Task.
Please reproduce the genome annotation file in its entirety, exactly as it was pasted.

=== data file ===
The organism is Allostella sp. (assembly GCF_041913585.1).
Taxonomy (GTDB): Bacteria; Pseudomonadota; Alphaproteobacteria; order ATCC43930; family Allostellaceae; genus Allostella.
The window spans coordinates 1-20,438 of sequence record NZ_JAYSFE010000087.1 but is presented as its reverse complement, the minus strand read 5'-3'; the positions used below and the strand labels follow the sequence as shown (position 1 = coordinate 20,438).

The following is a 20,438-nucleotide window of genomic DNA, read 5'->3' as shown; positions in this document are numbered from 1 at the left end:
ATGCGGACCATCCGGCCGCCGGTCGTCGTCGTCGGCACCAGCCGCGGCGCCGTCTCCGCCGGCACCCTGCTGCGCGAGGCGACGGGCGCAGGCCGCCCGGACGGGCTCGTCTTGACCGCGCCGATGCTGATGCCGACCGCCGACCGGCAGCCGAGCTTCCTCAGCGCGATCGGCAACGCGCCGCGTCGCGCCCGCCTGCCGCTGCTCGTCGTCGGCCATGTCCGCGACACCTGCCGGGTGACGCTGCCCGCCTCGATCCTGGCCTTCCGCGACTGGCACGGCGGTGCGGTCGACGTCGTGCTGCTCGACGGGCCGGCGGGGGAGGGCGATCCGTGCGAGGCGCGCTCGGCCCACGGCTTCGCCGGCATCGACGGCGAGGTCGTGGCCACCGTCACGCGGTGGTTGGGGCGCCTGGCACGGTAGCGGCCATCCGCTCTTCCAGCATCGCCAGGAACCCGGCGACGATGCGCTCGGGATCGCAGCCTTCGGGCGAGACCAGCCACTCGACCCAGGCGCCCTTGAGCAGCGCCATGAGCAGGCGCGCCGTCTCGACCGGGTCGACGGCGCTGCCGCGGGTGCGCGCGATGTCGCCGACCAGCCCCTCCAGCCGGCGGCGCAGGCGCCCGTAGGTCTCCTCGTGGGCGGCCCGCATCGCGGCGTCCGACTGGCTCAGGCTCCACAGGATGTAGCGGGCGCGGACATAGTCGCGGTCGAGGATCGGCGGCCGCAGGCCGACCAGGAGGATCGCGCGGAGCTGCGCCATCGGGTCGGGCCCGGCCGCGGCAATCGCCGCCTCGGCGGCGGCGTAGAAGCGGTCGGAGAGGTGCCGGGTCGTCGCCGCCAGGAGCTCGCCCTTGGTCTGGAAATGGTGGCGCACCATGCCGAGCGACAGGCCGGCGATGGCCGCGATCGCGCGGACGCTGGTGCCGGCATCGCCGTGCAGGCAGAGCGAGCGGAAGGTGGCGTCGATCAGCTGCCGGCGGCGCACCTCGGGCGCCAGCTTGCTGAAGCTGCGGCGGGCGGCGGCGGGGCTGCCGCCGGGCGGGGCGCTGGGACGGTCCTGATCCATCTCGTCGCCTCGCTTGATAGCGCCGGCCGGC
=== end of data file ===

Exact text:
The organism is Allostella sp. (assembly GCF_041913585.1).
Taxonomy (GTDB): Bacteria; Pseudomonadota; Alphaproteobacteria; order ATCC43930; family Allostellaceae; genus Allostella.
The window spans coordinates 1-20,438 of sequence record NZ_JAYSFE010000087.1 but is presented as its reverse complement, the minus strand read 5'-3'; the positions used below and the strand labels follow the sequence as shown (position 1 = coordinate 20,438).

The following is a 20,438-nucleotide window of genomic DNA, read 5'->3' as shown; positions in this document are numbered from 1 at the left end:
ATGCGGACCATCCGGCCGCCGGTCGTCGTCGTCGGCACCAGCCGCGGCGCCGTCTCCGCCGGCACCCTGCTGCGCGAGGCGACGGGCGCAGGCCGCCCGGACGGGCTCGTCTTGACCGCGCCGATGCTGATGCCGACCGCCGACCGGCAGCCGAGCTTCCTCAGCGCGATCGGCAACGCGCCGCGTCGCGCCCGCCTGCCGCTGCTCGTCGTCGGCCATGTCCGCGACACCTGCCGGGTGACGCTGCCCGCCTCGATCCTGGCCTTCCGCGACTGGCACGGCGGTGCGGTCGACGTCGTGCTGCTCGACGGGCCGGCGGGGGAGGGCGATCCGTGCGAGGCGCGCTCGGCCCACGGCTTCGCCGGCATCGACGGCGAGGTCGTGGCCACCGTCACGCGGTGGTTGGGGCGCCTGGCACGGTAGCGGCCATCCGCTCTTCCAGCATCGCCAGGAACCCGGCGACGATGCGCTCGGGATCGCAGCCTTCGGGCGAGACCAGCCACTCGACCCAGGCGCCCTTGAGCAGCGCCATGAGCAGGCGCGCCGTCTCGACCGGGTCGACGGCGCTGCCGCGGGTGCGCGCGATGTCGCCGACCAGCCCCTCCAGCCGGCGGCGCAGGCGCCCGTAGGTCTCCTCGTGGGCGGCCCGCATCGCGGCGTCCGACTGGCTCAGGCTCCACAGGATGTAGCGGGCGCGGACATAGTCGCGGTCGAGGATCGGCGGCCGCAGGCCGACCAGGAGGATCGCGCGGAGCTGCGCCATCGGGTCGGGCCCGGCCGCGGCAATCGCCGCCTCGGCGGCGGCGTAGAAGCGGTCGGAGAGGTGCCGGGTCGTCGCCGCCAGGAGCTCGCCCTTGGTCTGGAAATGGTGGCGCACCATGCCGAGCGACAGGCCGGCGATGGCCGCGATCGCGCGGACGCTGGTGCCGGCATCGCCGTGCAGGCAGAGCGAGCGGAAGGTGGCGTCGATCAGCTGCCGGCGGCGCACCTCGGGCGCCAGCTTGCTGAAGCTGCGGCGGGCGGCGGCGGGGCTGCCGCCGGGCGGGGCGCTGGGACGGTCCTGATCCATCTCGTCGCCTCGCTTGATAGCGCCGGCCGGC